WAVERLEY: Students in Krista Ford’s Grade 5 class at Waverley Memorial School were sending a message that bullying is wrong on Stand Up Against Bullying Day on Sept. 15.
Among those students who were learning what bullying is and why it’s bad, and making posters to describe what one should do if bullying happens to them, were Xavier Paris, Miles Chute, and Austin Warren. They made a poster that said “If it happens to you, ignore and run away.” A person who was being bullied—ironically wearing a pink shirt—is shown running away from a “big, bad bully.”
“Everyone knows that bullying is the wrong thing to do,” said Miles, “so with this poster everyone knows they should just walk away if they’re being bullied.”
Ford said the students were discussing the ‘Right to Feel Safe’ alongside why bullying happens and what one can do if they see it taking place.
“We were learning what you can do if it happens to you and the strategies and how to show respect for all people,” she said.
She said all students were split off into groups to do various posters that were to be displayed throughout the school reminding students what bullying is and what they can do.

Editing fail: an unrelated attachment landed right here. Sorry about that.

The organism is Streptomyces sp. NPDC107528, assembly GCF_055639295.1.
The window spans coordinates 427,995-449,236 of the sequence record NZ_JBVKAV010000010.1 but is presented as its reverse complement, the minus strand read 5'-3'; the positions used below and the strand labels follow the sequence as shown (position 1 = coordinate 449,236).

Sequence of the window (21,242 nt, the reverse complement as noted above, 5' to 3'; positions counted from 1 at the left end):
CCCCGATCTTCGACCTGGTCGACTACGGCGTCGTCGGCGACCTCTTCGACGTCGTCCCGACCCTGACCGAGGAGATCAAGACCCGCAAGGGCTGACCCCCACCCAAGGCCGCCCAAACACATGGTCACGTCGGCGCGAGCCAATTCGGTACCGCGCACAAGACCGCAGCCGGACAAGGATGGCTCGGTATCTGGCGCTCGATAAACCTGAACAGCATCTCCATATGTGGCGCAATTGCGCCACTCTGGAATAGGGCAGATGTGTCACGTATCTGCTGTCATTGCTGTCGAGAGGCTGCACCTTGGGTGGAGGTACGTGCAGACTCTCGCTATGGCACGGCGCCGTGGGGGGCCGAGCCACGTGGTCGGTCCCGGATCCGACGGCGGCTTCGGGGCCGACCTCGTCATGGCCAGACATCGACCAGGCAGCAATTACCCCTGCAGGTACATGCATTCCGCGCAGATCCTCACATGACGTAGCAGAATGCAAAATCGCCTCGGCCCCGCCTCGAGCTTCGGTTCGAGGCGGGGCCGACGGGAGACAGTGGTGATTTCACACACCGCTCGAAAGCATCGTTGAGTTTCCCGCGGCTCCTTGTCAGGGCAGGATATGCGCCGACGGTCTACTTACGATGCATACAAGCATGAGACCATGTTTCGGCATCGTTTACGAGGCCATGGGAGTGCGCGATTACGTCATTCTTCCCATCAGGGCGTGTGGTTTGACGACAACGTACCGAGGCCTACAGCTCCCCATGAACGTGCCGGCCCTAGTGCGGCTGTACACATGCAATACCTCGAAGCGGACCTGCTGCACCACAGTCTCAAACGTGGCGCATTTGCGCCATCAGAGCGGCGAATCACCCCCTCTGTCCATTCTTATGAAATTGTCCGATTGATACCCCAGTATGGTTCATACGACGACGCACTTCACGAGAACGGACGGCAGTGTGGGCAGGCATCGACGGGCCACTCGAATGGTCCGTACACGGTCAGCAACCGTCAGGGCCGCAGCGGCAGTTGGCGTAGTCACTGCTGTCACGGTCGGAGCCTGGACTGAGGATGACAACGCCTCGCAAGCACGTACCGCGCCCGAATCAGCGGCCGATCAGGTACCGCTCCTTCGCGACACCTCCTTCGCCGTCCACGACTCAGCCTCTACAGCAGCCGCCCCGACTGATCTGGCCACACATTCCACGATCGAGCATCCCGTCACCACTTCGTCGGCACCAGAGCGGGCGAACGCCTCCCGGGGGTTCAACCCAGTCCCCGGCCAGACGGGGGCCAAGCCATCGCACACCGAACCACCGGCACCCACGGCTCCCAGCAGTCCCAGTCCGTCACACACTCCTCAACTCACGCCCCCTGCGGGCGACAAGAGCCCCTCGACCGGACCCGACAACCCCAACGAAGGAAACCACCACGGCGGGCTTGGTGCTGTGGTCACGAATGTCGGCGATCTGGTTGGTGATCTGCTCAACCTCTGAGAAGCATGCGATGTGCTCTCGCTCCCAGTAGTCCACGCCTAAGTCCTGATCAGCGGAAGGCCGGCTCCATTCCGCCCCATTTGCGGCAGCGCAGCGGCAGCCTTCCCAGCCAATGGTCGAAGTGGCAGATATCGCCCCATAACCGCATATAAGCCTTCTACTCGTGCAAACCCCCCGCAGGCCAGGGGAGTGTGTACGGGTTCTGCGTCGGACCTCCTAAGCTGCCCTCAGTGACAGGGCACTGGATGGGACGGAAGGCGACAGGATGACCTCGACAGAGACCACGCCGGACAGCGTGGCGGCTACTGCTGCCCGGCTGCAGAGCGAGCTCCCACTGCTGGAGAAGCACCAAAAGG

“We’re teaching the students this so they can teach others,” said Ford.
Ford said it’s key to get the message out to those in Grade 5 as their at an age that dynamics and friendships are changing. One main thing is that the students are getting older and starting to use technology.
“We want them to use technology safely and be safe on the school yard, at home, and online,” said Ford. “It’s very important that they understand everybody has the right to feel safe.
“If their right is being taken away from them, they need to speak out. If they don’t often a lot of times what happens is it goes unsaid and nobody knows about it.”
Miles was just happy to do his part.
“I’m just glad we can do something to stop bullying and bring awareness that it’s not right,” he said.
Xavier said the students many times people his age are getting bullied for no reason, just for being who they are and he didn’t like that.
“Some times people bully to get a laugh at others, or a cranky mood at home and they take it out on someone else,” he said. “But that’s not right.
“You have to treat everyone the same.”
Austin said it means a lot to contribute towards making their fellow schoolmates what to do if they feel they are being bullied. He explained why the three created the poster they did.
“If you ignore it and walk away, then the bully isn’t going to get any laughs out of it and maybe he’ll see how wrong it was and stop,” said Austin.